Apple loses bid to criminalize iPhone jailbreaking – Computerworld
“When one jailbreaks a smartphone in order to make the operating system on that phone interoperable with an independently created application that has not been approved by the maker of the smartphone or the maker of its operating system, the modifications that are made purely for the purpose of such interoperability are fair uses,” Marybeth Peters, Register of Copyrights, wrote in the ruling approved by Billington (download PDF).
UPDATE: Here’s an excellent link of the updates, a bit of history, and a list of the other exemptions. (thanks, Derek). This is probably the biggest news for most.
You can rip your own DVDs, and nobody will stop you.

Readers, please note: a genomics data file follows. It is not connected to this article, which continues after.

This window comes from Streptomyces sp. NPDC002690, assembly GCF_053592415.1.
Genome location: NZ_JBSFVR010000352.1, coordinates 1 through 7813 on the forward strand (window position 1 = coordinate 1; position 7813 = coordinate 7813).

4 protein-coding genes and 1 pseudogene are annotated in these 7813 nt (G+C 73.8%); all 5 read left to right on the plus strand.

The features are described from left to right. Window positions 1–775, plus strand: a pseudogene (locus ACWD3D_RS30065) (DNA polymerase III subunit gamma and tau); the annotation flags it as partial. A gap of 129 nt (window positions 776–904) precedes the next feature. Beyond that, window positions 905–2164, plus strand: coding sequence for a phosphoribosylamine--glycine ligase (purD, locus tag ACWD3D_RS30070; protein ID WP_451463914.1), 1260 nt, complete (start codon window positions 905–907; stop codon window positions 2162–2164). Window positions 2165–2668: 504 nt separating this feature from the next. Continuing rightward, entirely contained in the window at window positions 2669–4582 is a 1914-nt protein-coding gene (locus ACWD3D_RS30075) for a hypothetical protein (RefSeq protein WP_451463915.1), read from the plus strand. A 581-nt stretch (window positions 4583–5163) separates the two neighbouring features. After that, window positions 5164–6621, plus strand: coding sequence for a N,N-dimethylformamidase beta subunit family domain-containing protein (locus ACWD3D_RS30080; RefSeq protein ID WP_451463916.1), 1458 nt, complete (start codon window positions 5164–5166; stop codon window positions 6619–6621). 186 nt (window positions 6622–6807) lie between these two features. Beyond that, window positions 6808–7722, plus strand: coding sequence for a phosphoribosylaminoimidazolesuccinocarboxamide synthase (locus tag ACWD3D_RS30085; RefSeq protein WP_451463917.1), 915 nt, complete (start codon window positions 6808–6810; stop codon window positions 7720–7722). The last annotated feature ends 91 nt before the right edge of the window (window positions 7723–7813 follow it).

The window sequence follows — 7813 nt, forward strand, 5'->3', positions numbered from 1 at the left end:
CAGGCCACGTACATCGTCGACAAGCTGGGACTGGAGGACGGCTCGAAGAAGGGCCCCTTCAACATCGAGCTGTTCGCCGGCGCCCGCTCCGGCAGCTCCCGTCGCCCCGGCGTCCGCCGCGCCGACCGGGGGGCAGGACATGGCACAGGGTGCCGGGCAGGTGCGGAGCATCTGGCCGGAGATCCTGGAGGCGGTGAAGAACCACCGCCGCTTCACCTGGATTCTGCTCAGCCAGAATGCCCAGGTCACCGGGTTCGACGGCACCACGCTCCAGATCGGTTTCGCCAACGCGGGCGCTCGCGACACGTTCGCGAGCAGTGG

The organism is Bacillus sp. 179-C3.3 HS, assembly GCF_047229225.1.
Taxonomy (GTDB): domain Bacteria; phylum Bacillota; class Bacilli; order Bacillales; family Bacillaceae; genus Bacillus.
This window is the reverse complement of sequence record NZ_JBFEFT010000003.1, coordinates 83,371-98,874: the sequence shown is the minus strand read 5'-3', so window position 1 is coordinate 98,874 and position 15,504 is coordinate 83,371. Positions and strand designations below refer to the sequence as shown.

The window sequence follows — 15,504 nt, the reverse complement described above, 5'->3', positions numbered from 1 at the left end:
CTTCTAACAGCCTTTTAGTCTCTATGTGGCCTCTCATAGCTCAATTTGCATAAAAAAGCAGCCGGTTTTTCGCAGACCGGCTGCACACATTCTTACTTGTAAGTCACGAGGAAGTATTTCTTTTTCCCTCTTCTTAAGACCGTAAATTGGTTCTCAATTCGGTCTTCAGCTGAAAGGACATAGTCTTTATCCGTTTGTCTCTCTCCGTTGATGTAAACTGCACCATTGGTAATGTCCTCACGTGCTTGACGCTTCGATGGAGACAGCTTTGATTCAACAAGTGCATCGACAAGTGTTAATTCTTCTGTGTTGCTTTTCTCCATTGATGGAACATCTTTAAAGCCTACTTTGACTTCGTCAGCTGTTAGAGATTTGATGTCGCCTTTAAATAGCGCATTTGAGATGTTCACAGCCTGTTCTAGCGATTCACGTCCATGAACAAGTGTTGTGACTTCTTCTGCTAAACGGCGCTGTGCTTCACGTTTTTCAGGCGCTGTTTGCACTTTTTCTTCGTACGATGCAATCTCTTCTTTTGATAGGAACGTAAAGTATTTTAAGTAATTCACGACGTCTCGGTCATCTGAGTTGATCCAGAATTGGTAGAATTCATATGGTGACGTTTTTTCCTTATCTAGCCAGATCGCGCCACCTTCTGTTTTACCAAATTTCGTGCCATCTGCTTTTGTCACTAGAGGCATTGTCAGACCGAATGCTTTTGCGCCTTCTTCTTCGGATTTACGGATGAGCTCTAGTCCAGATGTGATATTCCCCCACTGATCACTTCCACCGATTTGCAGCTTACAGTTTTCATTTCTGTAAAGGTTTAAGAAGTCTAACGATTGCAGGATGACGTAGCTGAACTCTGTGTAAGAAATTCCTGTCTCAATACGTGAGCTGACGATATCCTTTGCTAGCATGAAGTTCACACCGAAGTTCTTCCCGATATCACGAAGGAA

First, and arguably most importantly, is an exemption for DVDs you legally own, giving everyone (not just film and media studies majors!) the right to break DRM for the purposes of “short” use in both “documentary filmmaking” and original “noncommercial videos.” The first is rather specific, of course, but the broadness of the latter is impressive—although for now you can’t appropriate the entire film. But as long as you aren’t charging money for it or profiting off it, it’s noncommercial. So go ahead, rip and remix a scene from Inception so that it actually makes sense.
Now, to be sure, most of the informed tech folk already were doing this (and committing a felony each time), but it looks like they are in the clear now. I don’t know of anybody who was prosecuted for this, but as far as common-sense exemptions go, this was at the top of the list.